Despite these studies, the reliability of iFR has undergone significant scrutiny and debate in the literature since it was first introduced (15–17). To address some concerns regarding differences between iFR and FFR, a hybrid iFR–FFR decision-making strategy has been proposed by introducing the concept of an iFR “gray zone” between 0.86 and 0.93 (14) (Table 1). However, most of this work has been undertaken in the setting of a clinical trial. It is also worth noting that while iFR uses FFR as a reference standard, FFR itself has its own limitations and gray zones. Trials have shown that FFR has a gray zone between 0.75 and 0.85 (18). A current trial is investigating the best method for investigating those arteries which fall into the gray-zone FFR (http://www.hra.nhs.uk/news/research-summaries/the-gray-zone-ffr-study-gzffr-study/). The gold standard for determining ischemia remains unproven.
Table 1. Fractional flow reserve (FFR) and instantaneous wave-free ratio (iFR) “cut-off” and “hybrid” strategy.
This current study looked at the real-life use of iFR and FFR and assessed the diagnostic agreement between iFR and FFR using both the hybrid strategy and absolute cut-offs.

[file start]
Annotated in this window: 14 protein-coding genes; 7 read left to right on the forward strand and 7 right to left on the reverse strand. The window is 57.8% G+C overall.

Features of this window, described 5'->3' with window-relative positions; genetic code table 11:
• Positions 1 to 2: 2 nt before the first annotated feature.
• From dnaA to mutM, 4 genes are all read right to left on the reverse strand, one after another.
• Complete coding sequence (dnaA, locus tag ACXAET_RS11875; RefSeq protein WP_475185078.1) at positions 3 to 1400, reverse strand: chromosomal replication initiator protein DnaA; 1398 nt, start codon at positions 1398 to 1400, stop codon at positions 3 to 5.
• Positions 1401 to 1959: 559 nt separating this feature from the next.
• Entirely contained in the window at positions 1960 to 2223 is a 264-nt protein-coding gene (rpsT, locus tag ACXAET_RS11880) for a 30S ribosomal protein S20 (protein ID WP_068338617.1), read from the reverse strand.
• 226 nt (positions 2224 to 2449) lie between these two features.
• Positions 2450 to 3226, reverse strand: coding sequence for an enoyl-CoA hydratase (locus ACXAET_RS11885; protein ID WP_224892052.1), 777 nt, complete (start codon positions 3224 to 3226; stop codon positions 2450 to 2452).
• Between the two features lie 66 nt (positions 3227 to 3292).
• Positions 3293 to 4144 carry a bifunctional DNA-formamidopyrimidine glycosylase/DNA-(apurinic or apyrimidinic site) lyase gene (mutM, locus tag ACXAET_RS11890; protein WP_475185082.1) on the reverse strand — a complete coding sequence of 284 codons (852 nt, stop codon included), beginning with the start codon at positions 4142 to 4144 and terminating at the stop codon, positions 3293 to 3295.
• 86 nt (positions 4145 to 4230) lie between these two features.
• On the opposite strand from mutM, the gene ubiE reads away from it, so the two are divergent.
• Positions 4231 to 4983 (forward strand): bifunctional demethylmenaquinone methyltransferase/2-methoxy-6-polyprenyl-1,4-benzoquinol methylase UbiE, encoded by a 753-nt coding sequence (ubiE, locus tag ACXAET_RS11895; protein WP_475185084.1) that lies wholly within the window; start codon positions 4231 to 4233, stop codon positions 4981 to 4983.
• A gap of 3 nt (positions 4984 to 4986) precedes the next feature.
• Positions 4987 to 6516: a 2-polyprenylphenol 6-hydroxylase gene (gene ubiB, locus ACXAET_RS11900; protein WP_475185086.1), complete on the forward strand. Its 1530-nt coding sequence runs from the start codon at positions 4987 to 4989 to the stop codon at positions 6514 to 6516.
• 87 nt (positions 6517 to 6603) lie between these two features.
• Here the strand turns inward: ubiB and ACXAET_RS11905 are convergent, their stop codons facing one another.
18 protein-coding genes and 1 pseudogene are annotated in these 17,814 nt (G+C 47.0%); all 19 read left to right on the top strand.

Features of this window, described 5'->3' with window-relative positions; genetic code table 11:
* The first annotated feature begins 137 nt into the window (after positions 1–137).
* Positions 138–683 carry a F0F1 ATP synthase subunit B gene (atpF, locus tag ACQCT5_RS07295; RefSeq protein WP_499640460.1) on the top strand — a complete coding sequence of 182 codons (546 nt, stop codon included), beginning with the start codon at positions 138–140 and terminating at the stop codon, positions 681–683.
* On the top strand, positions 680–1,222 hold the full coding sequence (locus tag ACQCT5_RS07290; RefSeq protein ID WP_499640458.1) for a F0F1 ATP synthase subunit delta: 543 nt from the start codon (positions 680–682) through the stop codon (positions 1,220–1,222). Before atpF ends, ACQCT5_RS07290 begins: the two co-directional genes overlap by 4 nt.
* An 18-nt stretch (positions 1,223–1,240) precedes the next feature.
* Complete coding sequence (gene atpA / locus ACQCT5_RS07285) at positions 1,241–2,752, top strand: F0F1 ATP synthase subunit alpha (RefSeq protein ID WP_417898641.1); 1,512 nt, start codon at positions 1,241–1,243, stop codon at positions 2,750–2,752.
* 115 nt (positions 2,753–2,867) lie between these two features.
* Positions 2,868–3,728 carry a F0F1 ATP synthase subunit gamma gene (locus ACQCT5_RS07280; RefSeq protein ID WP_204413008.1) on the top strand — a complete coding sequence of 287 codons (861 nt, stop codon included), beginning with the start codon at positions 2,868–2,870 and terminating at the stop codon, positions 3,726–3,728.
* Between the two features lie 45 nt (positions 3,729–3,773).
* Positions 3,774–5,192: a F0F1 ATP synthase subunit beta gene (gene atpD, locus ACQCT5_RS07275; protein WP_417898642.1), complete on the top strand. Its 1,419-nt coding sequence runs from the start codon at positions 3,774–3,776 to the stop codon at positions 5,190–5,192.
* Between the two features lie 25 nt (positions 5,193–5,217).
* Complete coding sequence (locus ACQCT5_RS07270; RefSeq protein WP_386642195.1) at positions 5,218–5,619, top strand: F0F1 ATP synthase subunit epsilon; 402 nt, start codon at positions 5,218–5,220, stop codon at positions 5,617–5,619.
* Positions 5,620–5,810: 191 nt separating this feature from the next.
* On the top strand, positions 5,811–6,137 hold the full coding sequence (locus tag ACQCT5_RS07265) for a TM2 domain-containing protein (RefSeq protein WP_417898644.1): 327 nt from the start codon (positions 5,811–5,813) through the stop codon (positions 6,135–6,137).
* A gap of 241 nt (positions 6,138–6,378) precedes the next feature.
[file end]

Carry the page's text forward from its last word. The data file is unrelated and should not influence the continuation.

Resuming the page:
Materials and Methods
Patients and Setting
This retrospective study was undertaken at a regional cardiac center in the North of Scotland with a single cardiac catheterization laboratory between December 2014 and June 2015. A convenience sample of patients undergoing elective or ad hoc physiological assessment of a coronary artery stenosis of intermediate angiographic severity was included. Patients were excluded if adenosine could not be used.
iFR and FFR Measurement
Cardiac catheterization was performed by either a radial or femoral approach (at the discretion of the operator). A 0.014-inch pressure sensor-tipped wire (PrimeWire Prestige, Volcano Corporation, San Diego, CA, USA) was positioned with the sensor at the distal tip of the guiding catheter. Normalization of the pressure trace was performed before the wire was advanced distal to the target lesion. iFR was initially recorded using the integrated Volcano CORE system, with FFR subsequently recorded during peripherally administered i.v. adenosine-induced stable hyperemia. Adenosine was infused at a rate of 8.4 mg/kg per hour. Clinical decisions were left to the discretion of the operator.